For those not familiar with Flammekueche (aka tarte flambée), it is simply a bacon and onion pizza made with fromage frais.
While Flammekueche is probably best known as Alsatian tarte flambée, it appears to have origins that are more Germanic than French – certainly a shade more Germanic than the Alsace-Lorraine classic quiche Lorraine.
Food hounds tell us that tarte flambée started out life in the Baden-Württemberg area of Germany as flammekueche. This region directly borders Alsace. Alsace, of course, is famous for changing hands more times than a five quid note, so the cuisine of the area often goes by both French and German names.
In the early days, Flammekueche was a simple domestic dish for peasants. In the 19th Century, German inn keepers started making it to keep drinkers in the taverns. What follows was a period of war and land swaps that bounced this specialist form of pizza over the border into France.
Flammekuche/tarte flambée became super-popular in the 1960s when the new wave of German and French pizza restaurants would use a the dish to test the temperature of their wood-fired ovens. In fact, it has even been suggested that the whole idea of flammekueche is derived from German/Prussian bakers testing ovens with small pieces of dough, getting bored and sticking toppings on them as a sustaining snack.
Flammekueche or tarte flambée
- 1 large, fist-sized quantity of pizza dough (see notes)
- 2 tbsp fromage frais (note that French recipes will call for 'fromage blanc;' this is the same thing as fromage frais)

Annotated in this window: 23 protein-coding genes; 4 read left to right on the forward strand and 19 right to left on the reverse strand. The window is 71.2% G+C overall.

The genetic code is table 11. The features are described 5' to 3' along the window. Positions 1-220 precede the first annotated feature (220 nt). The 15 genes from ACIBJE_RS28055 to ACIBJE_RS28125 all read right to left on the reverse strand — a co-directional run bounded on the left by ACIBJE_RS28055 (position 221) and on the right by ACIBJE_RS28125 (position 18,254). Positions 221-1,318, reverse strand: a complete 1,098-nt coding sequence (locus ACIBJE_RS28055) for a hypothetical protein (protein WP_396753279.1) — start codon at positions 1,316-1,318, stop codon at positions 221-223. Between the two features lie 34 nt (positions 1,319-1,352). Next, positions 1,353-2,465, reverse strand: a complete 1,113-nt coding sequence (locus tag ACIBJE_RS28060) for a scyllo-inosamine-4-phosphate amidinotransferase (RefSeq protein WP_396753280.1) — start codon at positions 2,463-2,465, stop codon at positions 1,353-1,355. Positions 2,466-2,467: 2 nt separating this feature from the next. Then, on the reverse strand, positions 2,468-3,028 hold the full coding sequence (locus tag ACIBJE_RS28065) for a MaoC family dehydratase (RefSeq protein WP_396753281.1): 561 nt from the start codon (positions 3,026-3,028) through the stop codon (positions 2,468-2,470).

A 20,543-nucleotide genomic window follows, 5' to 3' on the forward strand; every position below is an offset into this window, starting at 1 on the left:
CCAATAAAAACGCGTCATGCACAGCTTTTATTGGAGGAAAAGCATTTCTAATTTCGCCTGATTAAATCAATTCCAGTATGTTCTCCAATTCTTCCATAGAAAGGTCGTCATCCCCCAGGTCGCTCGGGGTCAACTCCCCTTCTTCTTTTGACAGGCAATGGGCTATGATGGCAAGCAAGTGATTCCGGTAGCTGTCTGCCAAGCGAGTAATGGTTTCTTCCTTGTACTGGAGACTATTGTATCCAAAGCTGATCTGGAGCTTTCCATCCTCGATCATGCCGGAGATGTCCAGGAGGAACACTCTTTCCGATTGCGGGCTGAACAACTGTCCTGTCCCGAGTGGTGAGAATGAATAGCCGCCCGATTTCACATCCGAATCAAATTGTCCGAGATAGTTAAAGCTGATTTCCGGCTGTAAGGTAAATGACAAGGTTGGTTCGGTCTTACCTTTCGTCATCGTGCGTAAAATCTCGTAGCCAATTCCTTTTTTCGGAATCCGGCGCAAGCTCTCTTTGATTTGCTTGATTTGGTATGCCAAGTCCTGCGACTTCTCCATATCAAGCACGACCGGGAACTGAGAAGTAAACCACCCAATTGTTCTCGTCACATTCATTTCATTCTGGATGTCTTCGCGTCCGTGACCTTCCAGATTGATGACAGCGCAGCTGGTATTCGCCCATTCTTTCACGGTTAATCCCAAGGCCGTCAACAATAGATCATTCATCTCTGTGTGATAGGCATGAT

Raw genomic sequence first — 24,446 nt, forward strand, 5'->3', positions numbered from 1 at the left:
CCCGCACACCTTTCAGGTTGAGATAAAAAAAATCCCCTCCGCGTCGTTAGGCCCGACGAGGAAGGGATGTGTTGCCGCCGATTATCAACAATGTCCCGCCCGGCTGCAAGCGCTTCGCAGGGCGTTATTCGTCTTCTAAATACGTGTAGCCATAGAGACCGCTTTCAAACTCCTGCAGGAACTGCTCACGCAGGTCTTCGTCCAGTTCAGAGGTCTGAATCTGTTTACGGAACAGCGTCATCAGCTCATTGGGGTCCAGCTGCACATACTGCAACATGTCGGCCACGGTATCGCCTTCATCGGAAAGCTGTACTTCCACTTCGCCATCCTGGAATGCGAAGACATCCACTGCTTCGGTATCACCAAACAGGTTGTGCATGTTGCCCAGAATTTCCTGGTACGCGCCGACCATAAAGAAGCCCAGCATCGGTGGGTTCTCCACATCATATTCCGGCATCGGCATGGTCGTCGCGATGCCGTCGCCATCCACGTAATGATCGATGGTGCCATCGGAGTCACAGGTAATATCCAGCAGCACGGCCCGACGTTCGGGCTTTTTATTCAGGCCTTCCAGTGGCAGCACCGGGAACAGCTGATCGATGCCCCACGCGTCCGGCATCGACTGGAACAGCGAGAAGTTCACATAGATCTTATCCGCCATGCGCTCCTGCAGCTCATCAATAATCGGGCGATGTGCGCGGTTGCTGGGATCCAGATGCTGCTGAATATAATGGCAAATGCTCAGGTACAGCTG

- 1 tbsp creme fraiche
- Freshly grated nutmeg
- Sea salt and freshly ground black pepper
- 1 medium onion, thinly sliced
- 3 rashers of dry-cure, unsmoked bacon, sliced (some recipes suggest smoked – I don't think it needs it)
Roll or stretch the pizza dough to about 2mm thick on a floured surface.
Combine the dairy and season with nutmeg, salt and pepper to taste. Spread the mixture over the dough.
Sprinkle over the onions and bacon.
Bake as you would for pizza. This process varies depending on equipment. You can put it on a baking tray or pizza stone in an oven as hot as it will go for about 15 mins until done. You can use all the various of broilers and baking steel methods that do the rounds on YouTube; or you can use a pizza oven for 2–3 mins depending on oven type.
For the dough, just use your favourite pizza dough recipe. I use a Panasonic bread maker to do that bit.
Karl31/01/2021 at 3:25 pm
Metz is the capital of Lorraine. The venerable city of Strasbourg (aka Argentoratum) is what the alsatian capital is called, last time I checked.
When I was studying there, I once suggested that the tarte flambée made to go at a street market was being too burnt and thus could be carcinogenic. The man behind the counter said nothing at first. When finally he handed me the food he remarked with dismay: Voilà, monsieur, votre CRÈPE!
Nigel Eastmond31/01/2021 at 5:24 pm
Karl, thanks for the message. I fixed the Strasbourg issue. Regarding your oncogenic pizza, you are kind of right. The problem you allude to is that of polycyclic aromatic hydrocarbons (you are talking to two BScs, one PhD and an MD here). However, in food, they are more of an issue in charcoal-broiled meats where the cooked fat is recycled up and down through the meat over a proper barbecue. A bit of burnt bread is not really a problem – Napoli pizzas here cooked in a similar manner, and there is nob colorectal cancer cluster on the Amalfi Coast. I hope you enjoyed your crêpe :-).
Tarte Flambee Pizza (France) - Guide.Pizza21/12/2022 at 4:35 am
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